Step 6) Call references

Don’t hesitate to call references. Customers are usually happy to give a good recommendation to help a deserving electrician. You can return the favor later if a homeowner calls you. To ask:

· How did your work go?

Was your job done right the first time?

· When a return visit was required, was the electrician easy-going and prompt?

· Was the company’s pricing competitive?

Was the electrician within budget and schedule?

· Would you like to continue using this electricity company?

Speak to at least three references. Listen carefully for enthusiasm or lack of enthusiasm about the electrician. Customers, past or present, may not feel comfortable saying anything negative. If they express little enthusiasm or say something negative, keep that in mind when making your decision.

One last tip: don’t automatically choose the low bid

There may be an offer at low. How can that be? An electrician may deliberately leave out items the job requires, only to come back later saying additional work needs to be done. On the other hand, some electricians may inadvertently bid low due to inexperience. Either way, the electrician may ask for more money to complete the job or may leave you with an incomplete project.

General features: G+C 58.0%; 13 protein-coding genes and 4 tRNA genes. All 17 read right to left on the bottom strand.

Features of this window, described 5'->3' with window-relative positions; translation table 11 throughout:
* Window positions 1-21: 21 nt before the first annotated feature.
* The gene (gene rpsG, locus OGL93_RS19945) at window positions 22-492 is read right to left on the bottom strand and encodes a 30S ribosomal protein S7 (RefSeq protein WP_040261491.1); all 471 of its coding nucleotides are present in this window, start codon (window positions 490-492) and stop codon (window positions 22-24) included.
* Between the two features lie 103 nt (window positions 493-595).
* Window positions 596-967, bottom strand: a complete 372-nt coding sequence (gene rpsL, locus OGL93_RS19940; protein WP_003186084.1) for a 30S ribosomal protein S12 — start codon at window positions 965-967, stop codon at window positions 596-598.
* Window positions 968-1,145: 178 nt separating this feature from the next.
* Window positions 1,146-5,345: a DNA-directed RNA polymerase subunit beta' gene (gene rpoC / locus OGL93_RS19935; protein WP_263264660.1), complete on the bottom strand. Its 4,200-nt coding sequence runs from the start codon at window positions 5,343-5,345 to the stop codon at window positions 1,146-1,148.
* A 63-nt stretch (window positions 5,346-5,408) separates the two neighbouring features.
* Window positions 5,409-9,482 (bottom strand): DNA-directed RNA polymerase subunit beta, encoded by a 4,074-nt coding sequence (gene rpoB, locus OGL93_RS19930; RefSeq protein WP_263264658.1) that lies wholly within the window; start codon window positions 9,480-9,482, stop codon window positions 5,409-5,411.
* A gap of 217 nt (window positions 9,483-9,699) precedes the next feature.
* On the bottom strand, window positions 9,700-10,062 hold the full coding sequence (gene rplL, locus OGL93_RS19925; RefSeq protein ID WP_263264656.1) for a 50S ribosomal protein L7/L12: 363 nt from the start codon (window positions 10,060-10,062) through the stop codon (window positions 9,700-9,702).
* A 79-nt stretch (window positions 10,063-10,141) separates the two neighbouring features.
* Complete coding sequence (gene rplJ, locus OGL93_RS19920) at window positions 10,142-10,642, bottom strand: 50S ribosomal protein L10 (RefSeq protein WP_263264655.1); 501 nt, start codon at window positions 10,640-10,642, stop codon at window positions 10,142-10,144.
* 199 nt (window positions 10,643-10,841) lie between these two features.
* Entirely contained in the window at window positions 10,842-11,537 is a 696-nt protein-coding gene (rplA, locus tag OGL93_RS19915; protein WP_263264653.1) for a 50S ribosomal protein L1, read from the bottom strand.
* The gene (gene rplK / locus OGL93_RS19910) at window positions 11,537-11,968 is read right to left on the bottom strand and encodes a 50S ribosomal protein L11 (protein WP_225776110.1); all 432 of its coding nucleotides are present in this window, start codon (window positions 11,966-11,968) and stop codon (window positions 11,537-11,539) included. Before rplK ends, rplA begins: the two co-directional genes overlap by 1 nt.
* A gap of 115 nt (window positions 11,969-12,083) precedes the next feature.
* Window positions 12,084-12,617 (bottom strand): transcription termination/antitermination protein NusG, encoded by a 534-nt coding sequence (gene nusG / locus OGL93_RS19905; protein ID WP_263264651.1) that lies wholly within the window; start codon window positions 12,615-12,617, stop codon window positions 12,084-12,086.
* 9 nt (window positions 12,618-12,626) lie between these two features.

Price is important, but evaluate the whole picture an electrician is showing you: character, expertise, ease of working with him or her, and overall value. A big part of the value of an electrician is that he/she does the job well and safely, without taking up too much time and hindering you. A highly skilled electrician can save you money by suggesting more efficient ways to get a job done or to save on electricity. A good relationship with your electrician can save you both time and money.